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What it’s really like to work as a funeral singer

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Moya Lothian-McLean
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Briony Rawle, 30, is the founder of London Funeral Singers. She lives in south London with her boyfriend and housemate

My alarm goes off…

At 7am. Funerals tend to be between 11am and 1pm and you need at least three hours to prepare your voice. Churches can be cold, so I do a 45-minute vocal warm-up exercise before having a big breakfast – no dairy because it clogs the voice – and putting on a smart black outfit with a brooch. Then I check my route – we have to allow enough time to get to the funeral an hour beforehand – and leave around 9am.

I’m responsible for…

Performing songs at funerals and making sure our singers are fully prepared. When we book jobs I talk to clients to get an idea of who the deceased was, what sort of music they liked and the tone of the funeral. New singers audition twice a year and we draw them from the ranks of professional performers. We usually have three funerals a week but the numbers are increasing as we gain exposure.

I got the job…

After working as an actor. I did a master’s in classical acting at Drama Centre London and formed a theatre company. I met my business partner Penny during a production. We started singing together and she told me about her idea for a funeral singing agency. I jumped at the idea – my classical voice lends itself to hymns – and together we set up the agency in 2015. 

My typical day…

Starts when I get to the location of the funeral – we do everything from churches to crematoria. We’ll set up an hour before the service for a quick rehearsal. The number of singers varies: it can be a solo job or a 16-strong choir. We won’t talk to the family unless they come over and say hello. We don’t want to add to what they have to think about. Usually there will be around three songs: two hymns, which we lead, and then another choice. We’re always asked for Schubert’s Ave Maria, while the most popular contemporary requests we get are Fields Of Gold or Wind Beneath My Wings. People say My Way is the most popular funeral song but it’s not been requested thus far.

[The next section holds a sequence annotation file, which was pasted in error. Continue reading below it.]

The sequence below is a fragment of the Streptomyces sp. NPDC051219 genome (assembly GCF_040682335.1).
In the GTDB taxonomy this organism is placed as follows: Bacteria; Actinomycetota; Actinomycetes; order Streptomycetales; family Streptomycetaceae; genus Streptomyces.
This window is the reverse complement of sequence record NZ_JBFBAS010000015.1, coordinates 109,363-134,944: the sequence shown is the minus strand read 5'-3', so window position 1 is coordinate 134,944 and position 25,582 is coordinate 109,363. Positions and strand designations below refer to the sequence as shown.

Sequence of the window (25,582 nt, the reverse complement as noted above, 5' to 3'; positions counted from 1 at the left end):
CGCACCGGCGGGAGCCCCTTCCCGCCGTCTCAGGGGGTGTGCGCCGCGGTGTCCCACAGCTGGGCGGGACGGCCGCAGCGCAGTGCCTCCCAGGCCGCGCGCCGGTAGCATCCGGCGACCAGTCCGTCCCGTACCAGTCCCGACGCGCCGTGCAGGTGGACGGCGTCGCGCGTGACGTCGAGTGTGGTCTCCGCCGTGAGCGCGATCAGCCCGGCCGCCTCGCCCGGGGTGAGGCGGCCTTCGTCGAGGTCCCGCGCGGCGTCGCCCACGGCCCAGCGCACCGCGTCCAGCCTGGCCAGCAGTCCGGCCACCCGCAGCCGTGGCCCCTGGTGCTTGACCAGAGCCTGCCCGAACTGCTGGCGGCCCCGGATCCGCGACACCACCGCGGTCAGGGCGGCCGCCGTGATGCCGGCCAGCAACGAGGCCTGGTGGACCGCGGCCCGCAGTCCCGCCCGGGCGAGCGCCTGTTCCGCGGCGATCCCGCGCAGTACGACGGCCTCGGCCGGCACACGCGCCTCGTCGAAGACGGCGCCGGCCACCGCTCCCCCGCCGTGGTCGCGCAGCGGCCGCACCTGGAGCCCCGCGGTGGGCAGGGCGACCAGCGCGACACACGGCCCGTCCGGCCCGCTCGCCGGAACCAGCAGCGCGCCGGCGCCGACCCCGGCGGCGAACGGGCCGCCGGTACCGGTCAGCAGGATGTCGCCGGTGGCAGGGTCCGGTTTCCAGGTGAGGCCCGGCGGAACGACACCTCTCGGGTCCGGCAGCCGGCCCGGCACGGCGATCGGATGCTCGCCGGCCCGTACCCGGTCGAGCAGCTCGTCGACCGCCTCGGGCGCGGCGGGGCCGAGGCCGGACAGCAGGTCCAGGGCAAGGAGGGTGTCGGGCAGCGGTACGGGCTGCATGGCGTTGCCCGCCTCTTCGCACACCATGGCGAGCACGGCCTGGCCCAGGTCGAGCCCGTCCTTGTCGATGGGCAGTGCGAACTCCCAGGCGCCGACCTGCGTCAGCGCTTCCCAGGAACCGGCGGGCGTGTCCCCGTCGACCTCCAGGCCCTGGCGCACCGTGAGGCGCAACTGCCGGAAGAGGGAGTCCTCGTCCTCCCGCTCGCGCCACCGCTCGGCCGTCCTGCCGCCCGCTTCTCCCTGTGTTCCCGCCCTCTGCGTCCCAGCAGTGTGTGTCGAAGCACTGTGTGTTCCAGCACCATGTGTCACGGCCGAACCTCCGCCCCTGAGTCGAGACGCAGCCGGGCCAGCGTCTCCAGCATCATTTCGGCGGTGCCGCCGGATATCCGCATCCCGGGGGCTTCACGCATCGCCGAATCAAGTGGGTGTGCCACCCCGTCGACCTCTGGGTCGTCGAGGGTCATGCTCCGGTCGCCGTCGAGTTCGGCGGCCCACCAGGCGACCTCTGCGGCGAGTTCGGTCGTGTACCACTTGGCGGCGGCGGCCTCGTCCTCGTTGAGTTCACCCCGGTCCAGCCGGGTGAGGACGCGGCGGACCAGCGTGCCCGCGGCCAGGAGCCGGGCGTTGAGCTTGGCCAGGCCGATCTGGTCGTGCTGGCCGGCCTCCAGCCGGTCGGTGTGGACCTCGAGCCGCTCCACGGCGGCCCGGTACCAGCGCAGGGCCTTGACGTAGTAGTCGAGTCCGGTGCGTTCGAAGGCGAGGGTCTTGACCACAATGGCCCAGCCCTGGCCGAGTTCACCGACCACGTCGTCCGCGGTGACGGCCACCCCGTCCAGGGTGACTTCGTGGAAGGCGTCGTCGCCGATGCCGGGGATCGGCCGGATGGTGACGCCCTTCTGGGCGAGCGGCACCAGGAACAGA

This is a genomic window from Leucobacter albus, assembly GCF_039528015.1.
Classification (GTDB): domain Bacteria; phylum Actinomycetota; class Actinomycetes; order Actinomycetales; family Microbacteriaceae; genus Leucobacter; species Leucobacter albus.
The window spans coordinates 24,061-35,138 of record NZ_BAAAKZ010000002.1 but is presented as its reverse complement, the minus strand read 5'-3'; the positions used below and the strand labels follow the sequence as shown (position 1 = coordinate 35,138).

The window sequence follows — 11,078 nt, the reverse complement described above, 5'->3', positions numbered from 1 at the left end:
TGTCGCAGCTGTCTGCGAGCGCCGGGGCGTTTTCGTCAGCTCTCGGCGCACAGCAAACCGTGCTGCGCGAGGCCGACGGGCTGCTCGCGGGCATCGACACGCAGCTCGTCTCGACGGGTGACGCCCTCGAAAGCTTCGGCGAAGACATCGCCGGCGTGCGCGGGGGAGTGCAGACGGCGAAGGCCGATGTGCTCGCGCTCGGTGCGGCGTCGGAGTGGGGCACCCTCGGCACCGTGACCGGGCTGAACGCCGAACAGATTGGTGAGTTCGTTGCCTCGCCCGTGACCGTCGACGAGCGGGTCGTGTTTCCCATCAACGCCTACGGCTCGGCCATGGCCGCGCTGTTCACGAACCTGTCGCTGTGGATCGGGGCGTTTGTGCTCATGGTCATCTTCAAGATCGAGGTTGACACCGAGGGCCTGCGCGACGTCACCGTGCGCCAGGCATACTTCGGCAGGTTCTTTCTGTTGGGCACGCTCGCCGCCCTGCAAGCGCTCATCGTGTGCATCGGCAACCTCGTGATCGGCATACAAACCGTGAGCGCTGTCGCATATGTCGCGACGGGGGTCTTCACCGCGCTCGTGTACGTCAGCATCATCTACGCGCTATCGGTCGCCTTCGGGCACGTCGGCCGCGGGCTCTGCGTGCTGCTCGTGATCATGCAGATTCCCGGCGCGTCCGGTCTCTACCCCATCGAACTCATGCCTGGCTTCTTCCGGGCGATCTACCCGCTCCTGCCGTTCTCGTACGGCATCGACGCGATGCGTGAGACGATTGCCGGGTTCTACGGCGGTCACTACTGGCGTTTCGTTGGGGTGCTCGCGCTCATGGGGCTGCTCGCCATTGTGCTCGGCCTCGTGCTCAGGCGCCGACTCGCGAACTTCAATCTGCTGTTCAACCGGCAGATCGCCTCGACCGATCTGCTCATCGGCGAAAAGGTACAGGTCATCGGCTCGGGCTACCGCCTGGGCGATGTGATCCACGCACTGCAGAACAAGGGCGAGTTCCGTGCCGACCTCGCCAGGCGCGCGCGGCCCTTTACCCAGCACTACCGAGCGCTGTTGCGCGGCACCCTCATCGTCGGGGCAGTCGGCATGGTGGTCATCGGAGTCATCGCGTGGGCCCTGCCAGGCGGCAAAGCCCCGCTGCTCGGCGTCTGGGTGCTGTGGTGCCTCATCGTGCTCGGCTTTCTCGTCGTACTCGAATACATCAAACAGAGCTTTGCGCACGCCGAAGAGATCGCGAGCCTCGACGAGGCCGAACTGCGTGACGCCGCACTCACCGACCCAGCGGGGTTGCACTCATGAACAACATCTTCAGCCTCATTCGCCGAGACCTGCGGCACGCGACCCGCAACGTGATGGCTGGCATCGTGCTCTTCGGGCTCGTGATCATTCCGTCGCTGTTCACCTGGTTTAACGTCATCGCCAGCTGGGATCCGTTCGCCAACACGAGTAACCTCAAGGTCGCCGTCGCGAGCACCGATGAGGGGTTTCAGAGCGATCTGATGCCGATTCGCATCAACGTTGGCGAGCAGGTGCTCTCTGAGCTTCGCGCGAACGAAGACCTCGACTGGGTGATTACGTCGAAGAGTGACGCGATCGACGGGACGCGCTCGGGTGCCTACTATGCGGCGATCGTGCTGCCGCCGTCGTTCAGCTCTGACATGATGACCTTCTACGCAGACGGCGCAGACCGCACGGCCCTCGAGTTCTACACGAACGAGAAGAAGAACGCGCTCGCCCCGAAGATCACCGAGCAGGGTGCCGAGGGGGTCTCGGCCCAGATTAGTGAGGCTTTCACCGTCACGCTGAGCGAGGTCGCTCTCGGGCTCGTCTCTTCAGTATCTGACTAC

I do get emotional but I keep a lid on it by biting my tongue or reading my music to distract me. After the funeral – which can last anywhere from 15 to 90 minutes – we wait for the congregation to leave and then disperse. I’ll have a hot chocolate and sandwich in Pret and then work from home for the rest of the day, advising clients and booking jobs until 6pm.

My most memorable moment…

Was singing Art Garfunkel’s Bright Eyes at the funeral of a stillborn baby. I saw how cathartic the song was for the parents and it made me realise how much people need music at that difficult time.

The worst part of my job…

Is seeing people in such a sad state after losing someone close to them. It’s very tough.

The best part of my job…

Is being able to do something for grieving people. The feedback we get is a lot more meaningful than other singing jobs. It’s a different kind of thanks.

After work…

I’ll cook with my boyfriend, although I’m a lazy chef so it’ll be something easy like fishcakes. We’ll watch TV – I love Netflix’s Wild Wild Country – and be in bed by 11.30pm.

My Plan B: Lexicographer

I’d always thought it would be fun to work for the English Dictionary. Word history fascinates me – I have an English degree – and I’m always pointing things out about different words. The way language evolves and the history of it is really interesting.

Images: Sarah Brimley

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Moya Lothian-McLean

Moya Lothian-McLean is Stylist’s editorial assistant where she spends her time inventing ways to shoehorn Robbie Williams into pieces. A reoffending dancefloor menace, a weekend finds her taking up too much space at disco nights around the city and subsequently recovering with dark sunglasses and late brunch the next day. 

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